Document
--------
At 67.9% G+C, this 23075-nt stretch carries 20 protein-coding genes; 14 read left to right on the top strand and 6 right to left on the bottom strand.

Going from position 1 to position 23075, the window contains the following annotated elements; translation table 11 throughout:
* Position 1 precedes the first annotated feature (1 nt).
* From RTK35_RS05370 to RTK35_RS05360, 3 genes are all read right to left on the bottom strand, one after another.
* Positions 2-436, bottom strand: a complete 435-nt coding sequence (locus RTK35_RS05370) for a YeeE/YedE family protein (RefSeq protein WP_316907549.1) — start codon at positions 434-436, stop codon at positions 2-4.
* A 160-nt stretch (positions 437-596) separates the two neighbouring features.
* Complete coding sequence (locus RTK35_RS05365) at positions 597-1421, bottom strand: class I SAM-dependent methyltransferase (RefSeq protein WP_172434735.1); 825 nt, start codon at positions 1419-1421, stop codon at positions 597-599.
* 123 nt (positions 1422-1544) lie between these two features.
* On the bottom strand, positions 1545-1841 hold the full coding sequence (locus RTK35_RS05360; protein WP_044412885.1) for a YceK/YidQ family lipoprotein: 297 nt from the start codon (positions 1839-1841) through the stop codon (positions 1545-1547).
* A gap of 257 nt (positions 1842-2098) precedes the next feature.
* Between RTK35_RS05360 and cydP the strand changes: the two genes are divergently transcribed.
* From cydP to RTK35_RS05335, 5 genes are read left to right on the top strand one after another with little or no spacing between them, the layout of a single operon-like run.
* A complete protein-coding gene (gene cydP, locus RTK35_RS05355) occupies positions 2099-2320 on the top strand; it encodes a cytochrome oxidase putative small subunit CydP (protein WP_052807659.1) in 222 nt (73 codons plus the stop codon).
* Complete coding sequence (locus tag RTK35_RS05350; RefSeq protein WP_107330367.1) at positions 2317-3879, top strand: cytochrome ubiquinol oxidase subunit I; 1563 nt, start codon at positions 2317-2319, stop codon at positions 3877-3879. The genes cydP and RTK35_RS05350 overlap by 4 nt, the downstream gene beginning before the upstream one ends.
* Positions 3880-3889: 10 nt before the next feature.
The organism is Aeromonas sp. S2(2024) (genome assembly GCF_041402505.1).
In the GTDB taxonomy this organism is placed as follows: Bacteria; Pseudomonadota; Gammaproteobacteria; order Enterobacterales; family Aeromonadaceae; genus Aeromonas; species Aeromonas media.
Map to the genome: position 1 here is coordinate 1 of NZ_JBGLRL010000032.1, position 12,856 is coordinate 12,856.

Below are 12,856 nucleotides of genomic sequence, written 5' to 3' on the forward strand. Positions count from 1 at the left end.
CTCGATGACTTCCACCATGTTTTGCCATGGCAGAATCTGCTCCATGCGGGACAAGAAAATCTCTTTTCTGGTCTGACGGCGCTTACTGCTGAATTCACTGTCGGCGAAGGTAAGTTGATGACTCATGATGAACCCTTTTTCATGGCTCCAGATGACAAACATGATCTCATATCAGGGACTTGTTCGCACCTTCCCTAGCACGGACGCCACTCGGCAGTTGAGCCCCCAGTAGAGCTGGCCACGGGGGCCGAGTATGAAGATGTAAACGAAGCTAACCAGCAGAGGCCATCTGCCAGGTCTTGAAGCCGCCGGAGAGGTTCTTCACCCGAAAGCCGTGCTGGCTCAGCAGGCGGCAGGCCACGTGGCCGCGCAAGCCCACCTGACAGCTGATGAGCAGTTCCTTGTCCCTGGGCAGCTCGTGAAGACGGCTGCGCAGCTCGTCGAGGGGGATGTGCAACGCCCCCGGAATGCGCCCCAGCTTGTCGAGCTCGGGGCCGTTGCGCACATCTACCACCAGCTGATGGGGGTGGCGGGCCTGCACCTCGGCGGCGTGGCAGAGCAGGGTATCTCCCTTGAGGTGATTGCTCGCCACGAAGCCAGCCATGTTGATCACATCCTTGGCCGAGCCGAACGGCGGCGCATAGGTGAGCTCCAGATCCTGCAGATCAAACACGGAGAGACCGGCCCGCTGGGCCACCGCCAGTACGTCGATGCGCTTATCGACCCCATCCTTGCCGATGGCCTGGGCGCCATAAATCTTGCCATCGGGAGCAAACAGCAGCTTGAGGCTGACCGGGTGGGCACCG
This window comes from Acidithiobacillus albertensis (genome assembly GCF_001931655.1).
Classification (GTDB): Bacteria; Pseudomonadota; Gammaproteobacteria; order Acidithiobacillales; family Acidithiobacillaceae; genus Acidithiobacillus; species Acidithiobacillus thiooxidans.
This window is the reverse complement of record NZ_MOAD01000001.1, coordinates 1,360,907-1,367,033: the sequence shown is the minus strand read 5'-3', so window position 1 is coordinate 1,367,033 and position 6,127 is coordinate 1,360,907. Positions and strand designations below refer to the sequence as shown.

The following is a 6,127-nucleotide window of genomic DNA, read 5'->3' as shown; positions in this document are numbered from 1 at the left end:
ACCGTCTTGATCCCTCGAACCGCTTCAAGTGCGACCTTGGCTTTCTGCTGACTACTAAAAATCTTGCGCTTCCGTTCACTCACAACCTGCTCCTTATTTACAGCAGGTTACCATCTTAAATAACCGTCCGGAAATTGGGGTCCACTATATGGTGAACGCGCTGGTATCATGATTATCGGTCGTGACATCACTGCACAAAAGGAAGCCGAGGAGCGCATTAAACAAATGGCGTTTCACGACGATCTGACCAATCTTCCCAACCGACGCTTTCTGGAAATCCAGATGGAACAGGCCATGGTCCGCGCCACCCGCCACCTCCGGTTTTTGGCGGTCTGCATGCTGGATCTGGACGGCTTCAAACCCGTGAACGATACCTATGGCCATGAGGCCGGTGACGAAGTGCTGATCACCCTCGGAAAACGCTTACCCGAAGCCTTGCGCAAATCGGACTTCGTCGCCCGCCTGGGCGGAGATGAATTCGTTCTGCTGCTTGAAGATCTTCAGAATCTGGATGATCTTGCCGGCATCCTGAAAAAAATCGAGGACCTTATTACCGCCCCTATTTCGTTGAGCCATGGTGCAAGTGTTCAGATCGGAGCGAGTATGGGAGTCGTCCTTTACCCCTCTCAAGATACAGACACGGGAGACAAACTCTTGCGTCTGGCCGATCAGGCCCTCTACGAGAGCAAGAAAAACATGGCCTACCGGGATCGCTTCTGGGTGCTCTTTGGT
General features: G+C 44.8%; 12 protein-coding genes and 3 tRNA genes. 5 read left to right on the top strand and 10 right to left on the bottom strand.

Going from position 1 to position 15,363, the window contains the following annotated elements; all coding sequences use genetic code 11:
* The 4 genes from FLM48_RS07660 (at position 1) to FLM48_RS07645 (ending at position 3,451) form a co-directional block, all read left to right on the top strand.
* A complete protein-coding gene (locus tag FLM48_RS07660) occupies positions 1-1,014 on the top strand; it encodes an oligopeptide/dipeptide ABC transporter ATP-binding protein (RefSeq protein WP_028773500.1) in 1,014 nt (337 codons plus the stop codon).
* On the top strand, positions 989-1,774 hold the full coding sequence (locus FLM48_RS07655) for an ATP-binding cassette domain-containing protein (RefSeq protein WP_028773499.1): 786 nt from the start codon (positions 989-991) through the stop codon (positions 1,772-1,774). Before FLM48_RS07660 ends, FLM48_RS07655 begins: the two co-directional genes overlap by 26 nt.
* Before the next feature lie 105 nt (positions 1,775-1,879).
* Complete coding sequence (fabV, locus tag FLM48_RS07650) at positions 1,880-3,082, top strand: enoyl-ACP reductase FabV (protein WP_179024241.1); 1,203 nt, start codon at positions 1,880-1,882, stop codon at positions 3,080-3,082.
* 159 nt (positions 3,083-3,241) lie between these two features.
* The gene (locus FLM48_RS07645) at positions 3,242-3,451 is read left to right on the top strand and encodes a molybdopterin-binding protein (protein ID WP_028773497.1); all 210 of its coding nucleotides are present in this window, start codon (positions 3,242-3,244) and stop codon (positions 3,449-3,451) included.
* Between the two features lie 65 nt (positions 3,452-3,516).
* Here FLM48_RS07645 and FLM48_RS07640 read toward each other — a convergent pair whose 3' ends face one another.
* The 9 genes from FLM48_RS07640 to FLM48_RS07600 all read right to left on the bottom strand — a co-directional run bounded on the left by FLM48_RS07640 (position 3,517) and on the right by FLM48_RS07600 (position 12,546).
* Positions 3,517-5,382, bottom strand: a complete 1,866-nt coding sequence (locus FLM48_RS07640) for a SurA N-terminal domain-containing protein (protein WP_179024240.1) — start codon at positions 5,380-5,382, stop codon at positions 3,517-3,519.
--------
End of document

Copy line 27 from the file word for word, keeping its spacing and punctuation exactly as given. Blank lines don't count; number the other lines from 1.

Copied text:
Going from position 1 to position 15,363, the window contains the following annotated elements; all coding sequences use genetic code 11: